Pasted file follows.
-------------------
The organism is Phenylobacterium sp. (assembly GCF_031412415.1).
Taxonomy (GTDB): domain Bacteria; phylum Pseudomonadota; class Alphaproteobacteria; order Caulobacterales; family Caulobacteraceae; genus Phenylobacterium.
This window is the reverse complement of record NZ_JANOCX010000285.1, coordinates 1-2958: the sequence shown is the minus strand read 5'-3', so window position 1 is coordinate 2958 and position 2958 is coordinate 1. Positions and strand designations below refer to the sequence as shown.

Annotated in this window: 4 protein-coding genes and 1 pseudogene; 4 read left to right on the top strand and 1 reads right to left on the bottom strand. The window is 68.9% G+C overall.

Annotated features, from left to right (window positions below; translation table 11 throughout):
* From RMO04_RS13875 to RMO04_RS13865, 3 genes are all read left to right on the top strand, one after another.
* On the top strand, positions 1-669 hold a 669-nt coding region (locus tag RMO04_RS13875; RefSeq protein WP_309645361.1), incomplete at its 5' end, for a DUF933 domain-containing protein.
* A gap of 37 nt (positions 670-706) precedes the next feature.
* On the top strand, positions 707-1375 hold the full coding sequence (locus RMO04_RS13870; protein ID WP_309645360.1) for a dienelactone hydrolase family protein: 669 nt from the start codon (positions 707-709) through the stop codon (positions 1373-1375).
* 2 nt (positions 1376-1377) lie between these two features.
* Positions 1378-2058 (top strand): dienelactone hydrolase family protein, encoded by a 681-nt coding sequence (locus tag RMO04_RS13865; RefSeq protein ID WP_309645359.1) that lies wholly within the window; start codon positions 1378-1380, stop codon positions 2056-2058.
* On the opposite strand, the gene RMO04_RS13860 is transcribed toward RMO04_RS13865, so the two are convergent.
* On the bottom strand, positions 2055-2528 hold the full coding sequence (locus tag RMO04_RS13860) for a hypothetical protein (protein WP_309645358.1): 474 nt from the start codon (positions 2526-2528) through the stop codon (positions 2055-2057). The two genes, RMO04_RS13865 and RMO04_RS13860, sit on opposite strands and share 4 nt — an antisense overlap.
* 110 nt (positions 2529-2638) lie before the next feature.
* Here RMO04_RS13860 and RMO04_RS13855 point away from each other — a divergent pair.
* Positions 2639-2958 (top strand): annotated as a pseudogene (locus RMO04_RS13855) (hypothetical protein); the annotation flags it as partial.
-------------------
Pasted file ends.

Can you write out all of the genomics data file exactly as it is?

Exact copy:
The organism is Phenylobacterium sp. (assembly GCF_031412415.1).
Taxonomy (GTDB): domain Bacteria; phylum Pseudomonadota; class Alphaproteobacteria; order Caulobacterales; family Caulobacteraceae; genus Phenylobacterium.
This window is the reverse complement of record NZ_JANOCX010000285.1, coordinates 1-2958: the sequence shown is the minus strand read 5'-3', so window position 1 is coordinate 2958 and position 2958 is coordinate 1. Positions and strand designations below refer to the sequence as shown.

Annotated in this window: 4 protein-coding genes and 1 pseudogene; 4 read left to right on the top strand and 1 reads right to left on the bottom strand. The window is 68.9% G+C overall.

Annotated features, from left to right (window positions below; translation table 11 throughout):
* From RMO04_RS13875 to RMO04_RS13865, 3 genes are all read left to right on the top strand, one after another.
* On the top strand, positions 1-669 hold a 669-nt coding region (locus tag RMO04_RS13875; RefSeq protein WP_309645361.1), incomplete at its 5' end, for a DUF933 domain-containing protein.
* A gap of 37 nt (positions 670-706) precedes the next feature.
* On the top strand, positions 707-1375 hold the full coding sequence (locus RMO04_RS13870; protein ID WP_309645360.1) for a dienelactone hydrolase family protein: 669 nt from the start codon (positions 707-709) through the stop codon (positions 1373-1375).
* 2 nt (positions 1376-1377) lie between these two features.
* Positions 1378-2058 (top strand): dienelactone hydrolase family protein, encoded by a 681-nt coding sequence (locus tag RMO04_RS13865; RefSeq protein ID WP_309645359.1) that lies wholly within the window; start codon positions 1378-1380, stop codon positions 2056-2058.
* On the opposite strand, the gene RMO04_RS13860 is transcribed toward RMO04_RS13865, so the two are convergent.
* On the bottom strand, positions 2055-2528 hold the full coding sequence (locus tag RMO04_RS13860) for a hypothetical protein (protein WP_309645358.1): 474 nt from the start codon (positions 2526-2528) through the stop codon (positions 2055-2057). The two genes, RMO04_RS13865 and RMO04_RS13860, sit on opposite strands and share 4 nt — an antisense overlap.
* 110 nt (positions 2529-2638) lie before the next feature.
* Here RMO04_RS13860 and RMO04_RS13855 point away from each other — a divergent pair.
* Positions 2639-2958 (top strand): annotated as a pseudogene (locus RMO04_RS13855) (hypothetical protein); the annotation flags it as partial.